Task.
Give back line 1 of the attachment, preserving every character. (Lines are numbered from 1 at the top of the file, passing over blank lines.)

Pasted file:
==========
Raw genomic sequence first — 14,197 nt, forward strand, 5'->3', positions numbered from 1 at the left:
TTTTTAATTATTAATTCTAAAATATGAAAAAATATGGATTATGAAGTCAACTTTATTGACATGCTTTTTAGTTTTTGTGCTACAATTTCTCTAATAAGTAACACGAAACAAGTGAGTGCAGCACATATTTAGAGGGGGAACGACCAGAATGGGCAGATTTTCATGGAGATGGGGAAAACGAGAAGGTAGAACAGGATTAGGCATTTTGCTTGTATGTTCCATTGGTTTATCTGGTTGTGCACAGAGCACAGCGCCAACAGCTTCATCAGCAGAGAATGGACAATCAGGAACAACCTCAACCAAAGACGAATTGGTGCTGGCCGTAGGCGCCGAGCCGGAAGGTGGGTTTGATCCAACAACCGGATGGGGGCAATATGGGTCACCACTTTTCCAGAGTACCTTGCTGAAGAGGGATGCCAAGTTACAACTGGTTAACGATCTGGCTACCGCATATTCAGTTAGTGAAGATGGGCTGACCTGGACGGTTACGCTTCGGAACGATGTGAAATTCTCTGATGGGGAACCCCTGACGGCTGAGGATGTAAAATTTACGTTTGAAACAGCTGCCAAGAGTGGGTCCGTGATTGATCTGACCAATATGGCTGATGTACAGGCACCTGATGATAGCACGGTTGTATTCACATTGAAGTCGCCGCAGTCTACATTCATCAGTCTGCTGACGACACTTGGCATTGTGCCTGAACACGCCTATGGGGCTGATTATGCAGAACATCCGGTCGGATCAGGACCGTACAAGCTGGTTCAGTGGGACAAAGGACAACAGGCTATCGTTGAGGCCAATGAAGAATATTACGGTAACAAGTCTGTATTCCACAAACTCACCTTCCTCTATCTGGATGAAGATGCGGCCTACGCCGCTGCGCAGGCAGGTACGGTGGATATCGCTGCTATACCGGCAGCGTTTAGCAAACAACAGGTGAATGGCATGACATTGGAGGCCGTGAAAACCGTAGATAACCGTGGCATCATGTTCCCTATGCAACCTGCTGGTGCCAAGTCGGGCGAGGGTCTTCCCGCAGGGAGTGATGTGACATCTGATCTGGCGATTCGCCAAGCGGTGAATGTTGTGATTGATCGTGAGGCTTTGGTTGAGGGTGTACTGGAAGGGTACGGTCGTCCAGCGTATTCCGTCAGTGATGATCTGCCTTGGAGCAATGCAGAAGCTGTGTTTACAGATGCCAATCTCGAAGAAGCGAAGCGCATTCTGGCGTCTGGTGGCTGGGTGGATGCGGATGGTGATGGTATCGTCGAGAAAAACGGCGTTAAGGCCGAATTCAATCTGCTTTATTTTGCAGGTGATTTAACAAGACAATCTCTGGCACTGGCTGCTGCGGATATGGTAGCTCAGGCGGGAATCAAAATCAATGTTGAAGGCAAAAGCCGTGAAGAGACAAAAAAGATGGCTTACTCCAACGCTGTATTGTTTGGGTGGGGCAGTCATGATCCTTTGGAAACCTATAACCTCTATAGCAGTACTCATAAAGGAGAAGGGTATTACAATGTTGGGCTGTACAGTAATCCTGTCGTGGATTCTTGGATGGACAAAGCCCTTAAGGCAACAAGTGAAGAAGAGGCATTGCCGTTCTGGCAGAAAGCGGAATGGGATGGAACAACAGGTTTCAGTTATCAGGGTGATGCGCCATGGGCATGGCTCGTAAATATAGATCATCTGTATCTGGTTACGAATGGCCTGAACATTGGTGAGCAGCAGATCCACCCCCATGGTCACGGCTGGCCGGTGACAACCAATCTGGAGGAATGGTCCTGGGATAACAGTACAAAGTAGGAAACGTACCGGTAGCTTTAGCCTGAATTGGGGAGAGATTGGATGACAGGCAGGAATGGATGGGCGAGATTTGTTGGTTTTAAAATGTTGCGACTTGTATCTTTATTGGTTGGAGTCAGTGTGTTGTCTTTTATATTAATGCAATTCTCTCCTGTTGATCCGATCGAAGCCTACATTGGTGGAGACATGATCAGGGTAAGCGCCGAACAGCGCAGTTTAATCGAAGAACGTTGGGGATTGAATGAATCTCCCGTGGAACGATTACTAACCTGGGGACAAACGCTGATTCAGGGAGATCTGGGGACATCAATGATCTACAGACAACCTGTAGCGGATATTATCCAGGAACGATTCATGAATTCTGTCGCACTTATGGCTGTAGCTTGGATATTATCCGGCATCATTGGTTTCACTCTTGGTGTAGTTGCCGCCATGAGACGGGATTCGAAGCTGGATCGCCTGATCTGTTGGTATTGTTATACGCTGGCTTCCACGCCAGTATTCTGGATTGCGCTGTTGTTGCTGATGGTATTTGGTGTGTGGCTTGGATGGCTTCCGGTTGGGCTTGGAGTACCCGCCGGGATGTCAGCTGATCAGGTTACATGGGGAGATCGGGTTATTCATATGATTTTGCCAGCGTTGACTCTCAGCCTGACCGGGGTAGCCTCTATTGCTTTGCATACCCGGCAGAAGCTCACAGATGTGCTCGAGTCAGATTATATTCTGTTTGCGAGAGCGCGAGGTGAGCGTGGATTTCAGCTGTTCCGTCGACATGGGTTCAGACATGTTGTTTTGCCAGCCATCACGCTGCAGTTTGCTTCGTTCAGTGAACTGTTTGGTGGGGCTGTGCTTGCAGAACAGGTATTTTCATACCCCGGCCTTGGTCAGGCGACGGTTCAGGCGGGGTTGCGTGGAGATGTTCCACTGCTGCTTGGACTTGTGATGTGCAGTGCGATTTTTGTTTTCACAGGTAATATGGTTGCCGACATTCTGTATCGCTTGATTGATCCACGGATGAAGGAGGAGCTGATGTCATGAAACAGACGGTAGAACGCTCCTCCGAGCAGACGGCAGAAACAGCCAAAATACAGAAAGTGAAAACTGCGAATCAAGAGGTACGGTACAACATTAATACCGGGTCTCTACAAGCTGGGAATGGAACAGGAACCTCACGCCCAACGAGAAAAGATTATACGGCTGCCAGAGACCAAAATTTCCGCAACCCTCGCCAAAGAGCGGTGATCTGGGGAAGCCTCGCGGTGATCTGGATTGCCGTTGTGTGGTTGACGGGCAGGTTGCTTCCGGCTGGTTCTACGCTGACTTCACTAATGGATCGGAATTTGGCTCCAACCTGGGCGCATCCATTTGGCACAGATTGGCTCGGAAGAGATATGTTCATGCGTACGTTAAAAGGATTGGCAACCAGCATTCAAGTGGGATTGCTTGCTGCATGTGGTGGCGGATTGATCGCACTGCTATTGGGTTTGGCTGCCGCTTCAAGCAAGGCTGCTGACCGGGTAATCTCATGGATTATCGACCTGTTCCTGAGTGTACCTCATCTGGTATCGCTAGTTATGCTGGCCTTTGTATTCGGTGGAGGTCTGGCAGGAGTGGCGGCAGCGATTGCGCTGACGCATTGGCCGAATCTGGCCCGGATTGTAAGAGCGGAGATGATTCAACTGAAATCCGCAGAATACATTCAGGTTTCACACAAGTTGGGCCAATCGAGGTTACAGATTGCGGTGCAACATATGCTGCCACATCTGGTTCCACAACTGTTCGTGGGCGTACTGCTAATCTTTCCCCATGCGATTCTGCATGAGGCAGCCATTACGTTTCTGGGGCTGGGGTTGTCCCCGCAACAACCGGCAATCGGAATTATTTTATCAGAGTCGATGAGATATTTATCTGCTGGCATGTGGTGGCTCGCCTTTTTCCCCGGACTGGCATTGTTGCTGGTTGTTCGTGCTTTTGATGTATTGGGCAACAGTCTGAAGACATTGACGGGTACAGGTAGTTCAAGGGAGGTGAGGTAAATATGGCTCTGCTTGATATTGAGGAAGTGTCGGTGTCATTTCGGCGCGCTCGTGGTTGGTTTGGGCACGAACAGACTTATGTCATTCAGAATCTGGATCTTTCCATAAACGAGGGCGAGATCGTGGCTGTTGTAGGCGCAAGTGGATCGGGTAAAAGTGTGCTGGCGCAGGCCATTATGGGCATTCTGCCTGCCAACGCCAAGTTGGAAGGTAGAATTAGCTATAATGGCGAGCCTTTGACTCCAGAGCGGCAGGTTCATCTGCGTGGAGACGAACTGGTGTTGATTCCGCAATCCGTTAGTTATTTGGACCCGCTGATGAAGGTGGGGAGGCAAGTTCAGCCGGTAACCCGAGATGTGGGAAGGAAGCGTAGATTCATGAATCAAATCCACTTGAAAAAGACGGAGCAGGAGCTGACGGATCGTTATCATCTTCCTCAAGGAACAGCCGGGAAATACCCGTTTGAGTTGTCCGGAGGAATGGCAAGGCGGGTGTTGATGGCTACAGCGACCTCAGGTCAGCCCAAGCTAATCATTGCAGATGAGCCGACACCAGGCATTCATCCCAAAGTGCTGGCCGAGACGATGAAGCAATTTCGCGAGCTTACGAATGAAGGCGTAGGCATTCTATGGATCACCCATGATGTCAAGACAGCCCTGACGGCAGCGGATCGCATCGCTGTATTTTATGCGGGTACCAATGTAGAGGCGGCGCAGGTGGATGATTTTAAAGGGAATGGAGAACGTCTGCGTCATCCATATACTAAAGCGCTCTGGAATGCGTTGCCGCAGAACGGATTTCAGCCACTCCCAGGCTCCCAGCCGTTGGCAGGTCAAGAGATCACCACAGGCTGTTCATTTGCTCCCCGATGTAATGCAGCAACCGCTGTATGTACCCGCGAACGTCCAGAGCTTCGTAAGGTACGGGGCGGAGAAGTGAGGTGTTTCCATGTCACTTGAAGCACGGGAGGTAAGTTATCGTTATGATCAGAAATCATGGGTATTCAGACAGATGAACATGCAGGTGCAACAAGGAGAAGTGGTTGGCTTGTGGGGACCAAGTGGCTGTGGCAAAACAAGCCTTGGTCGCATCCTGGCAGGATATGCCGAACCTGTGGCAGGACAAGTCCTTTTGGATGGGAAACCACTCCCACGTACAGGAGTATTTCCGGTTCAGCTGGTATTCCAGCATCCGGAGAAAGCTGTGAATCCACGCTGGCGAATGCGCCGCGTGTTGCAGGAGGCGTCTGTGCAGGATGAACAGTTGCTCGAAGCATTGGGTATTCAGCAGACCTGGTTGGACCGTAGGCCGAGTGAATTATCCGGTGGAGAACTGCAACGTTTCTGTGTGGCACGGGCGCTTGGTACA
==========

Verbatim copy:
Raw genomic sequence first — 14,197 nt, forward strand, 5'->3', positions numbered from 1 at the left: